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WHO drug pullout not to impact Ranbaxy
BS Corporate Bureau in New Delhi | November 11, 2004 10:51 IST
Ranbaxy Laboratories on Wednesday said the removal of its anti-AIDS drugs from the UN approved list will not have any impact on its top line or bottomline.
The company plans to file all the anti-retrovirals with the USFDA and the World Health Organisation between end-December 2004 and end-March 2005. The company had earlier this week removed its anti-AIDS drugs off the UN approved list, after discovering discrepancies in tests done to show the anti-retrovirals were equivalent to brand-name drugs.
A company spokesperson said margins on the anti-retrovirals were thin and removal from the UN approved list will not have any serious impact on Ranbaxy's profitability.
The WHO had said that Ranbaxy planned to submit new studies of seven drugs which could see the firm re-admitted to the list. The first study is expected to be completed next month.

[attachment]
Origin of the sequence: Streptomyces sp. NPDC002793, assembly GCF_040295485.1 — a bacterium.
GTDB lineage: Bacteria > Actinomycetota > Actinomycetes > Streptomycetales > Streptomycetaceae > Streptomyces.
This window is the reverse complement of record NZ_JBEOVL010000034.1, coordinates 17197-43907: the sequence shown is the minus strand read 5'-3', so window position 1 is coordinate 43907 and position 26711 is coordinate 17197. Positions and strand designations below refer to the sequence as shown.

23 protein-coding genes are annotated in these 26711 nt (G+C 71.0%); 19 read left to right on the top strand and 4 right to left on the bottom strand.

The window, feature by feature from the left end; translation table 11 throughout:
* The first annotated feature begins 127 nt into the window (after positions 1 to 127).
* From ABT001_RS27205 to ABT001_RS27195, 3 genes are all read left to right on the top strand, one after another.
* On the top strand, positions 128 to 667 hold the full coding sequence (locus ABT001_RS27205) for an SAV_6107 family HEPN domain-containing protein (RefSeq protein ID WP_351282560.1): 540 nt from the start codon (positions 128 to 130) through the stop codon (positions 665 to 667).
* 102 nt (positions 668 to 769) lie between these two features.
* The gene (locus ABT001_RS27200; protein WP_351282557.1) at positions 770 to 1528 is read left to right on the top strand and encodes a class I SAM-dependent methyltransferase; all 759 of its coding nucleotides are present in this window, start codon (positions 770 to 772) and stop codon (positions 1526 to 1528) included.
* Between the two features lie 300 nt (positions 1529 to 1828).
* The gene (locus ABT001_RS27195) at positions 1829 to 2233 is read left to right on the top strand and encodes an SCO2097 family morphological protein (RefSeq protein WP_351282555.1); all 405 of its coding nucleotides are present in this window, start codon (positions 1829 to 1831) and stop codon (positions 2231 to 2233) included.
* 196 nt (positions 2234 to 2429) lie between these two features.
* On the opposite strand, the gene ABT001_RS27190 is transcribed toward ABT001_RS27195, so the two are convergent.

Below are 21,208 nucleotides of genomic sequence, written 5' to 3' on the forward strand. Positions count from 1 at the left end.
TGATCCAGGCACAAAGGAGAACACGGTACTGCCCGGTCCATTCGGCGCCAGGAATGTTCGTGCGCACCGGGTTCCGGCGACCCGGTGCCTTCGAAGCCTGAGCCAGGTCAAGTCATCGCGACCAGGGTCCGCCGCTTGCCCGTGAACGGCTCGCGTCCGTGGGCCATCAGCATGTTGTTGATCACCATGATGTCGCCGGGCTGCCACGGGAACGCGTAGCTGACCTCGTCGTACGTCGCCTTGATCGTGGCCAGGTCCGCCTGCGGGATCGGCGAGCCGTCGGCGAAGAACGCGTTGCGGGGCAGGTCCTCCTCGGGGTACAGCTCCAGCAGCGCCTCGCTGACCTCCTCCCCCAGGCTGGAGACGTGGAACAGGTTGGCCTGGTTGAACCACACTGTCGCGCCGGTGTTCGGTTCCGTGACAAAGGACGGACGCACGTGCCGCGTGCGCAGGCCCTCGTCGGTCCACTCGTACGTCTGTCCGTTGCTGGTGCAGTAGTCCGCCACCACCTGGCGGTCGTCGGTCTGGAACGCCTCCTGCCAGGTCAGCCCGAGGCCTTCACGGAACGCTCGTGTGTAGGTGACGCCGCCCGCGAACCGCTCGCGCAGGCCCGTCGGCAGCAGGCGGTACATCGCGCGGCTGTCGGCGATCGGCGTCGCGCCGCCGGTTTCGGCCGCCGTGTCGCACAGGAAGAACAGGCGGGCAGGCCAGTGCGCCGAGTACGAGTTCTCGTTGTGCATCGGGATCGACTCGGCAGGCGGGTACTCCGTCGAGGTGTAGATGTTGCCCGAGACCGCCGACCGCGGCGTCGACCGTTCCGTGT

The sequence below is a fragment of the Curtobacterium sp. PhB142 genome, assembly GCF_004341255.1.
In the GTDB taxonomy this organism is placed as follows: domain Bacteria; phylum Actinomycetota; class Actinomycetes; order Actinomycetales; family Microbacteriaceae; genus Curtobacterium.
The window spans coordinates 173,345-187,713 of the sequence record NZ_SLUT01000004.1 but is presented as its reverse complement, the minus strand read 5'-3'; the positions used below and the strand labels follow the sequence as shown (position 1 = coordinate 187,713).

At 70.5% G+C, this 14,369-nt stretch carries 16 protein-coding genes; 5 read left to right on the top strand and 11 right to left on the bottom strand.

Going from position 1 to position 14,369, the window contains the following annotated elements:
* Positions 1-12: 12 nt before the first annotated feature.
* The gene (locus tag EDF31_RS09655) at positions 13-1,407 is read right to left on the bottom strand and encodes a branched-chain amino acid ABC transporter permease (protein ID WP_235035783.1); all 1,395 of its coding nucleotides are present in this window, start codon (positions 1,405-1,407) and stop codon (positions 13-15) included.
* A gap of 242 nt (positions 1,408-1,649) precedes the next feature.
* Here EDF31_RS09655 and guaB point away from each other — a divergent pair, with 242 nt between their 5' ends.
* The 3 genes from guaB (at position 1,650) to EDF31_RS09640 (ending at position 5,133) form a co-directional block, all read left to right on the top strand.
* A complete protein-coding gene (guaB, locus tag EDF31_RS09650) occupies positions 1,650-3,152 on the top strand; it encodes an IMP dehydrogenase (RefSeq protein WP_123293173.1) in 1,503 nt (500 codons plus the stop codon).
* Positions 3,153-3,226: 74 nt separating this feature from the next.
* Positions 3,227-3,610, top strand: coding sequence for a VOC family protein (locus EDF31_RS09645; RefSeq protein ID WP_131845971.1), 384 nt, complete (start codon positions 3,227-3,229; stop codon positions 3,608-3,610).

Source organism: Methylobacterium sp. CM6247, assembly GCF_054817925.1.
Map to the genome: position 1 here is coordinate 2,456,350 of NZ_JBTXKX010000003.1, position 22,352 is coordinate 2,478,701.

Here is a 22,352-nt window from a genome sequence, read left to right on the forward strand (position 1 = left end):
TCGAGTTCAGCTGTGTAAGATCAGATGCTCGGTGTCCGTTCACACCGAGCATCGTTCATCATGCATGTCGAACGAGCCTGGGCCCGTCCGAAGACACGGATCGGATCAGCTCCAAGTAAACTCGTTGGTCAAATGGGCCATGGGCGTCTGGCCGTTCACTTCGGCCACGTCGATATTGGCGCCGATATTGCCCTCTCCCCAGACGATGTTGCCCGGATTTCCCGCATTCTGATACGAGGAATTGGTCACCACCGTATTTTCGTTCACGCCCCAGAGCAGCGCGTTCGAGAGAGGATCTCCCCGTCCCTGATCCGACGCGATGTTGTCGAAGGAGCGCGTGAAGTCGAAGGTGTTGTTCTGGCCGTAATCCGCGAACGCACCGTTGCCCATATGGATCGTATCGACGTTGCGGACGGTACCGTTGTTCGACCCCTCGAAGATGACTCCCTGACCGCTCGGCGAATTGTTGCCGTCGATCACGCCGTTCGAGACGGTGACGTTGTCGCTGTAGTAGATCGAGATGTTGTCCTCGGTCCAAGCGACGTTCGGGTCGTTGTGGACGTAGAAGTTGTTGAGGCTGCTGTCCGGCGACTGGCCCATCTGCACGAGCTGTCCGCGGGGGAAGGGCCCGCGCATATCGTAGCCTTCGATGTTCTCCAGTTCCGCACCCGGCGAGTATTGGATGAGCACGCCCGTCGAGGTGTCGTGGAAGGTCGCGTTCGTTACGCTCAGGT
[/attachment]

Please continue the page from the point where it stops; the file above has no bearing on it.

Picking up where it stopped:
The removal of Ranbaxy's anti-AIDS drugs is knee-jerk to WHO's attempts to ensure easy availability of cheaper drugs in developing nations.
The agency however said that the patients must continue with the dosage even if they are not in the approved list. In August, WHO dropped three of Ranbaxy's drugs after finding that the independent laboratory used by the company to verify their equivalence to patented drugs did not meet international standards.
Three month earlier, WHO had also removed two anti-retrovirals from Cipla. The WHO list currently has 89 drugs of which 54 are anti-retrovirals.
Reuters adds: The latest development is more likely to have an impact on the roll-out of cheap generic HIV/AIDS drugs in the developing world than hurt Ranbaxy, but even that will only be temporary as the company plans to submit fresh data soon to prove their drugs' bio-equivalence.
"AIDS drugs are not very significant to Ranbaxy's revenue and profits, so it does not really matter," said Shahina Mukadam, analyst with HDFC Securities.
Ranbaxy's shares ended 1.1 per cent higher at Rs 1,092.55 at the Bombay Stock Exchange on Wednesday.
New Delhi-based Ranbaxy has said it makes AIDS drugs more as a social commitment than for making huge profits, given that the company is based in the developing world, which is badly affected by the disease.Ranbaxy was among the generic medicine makers to feature on the WHO prequalification list, which serves to guide agencies such as the United Nations, which are looking for bulk drug purchases.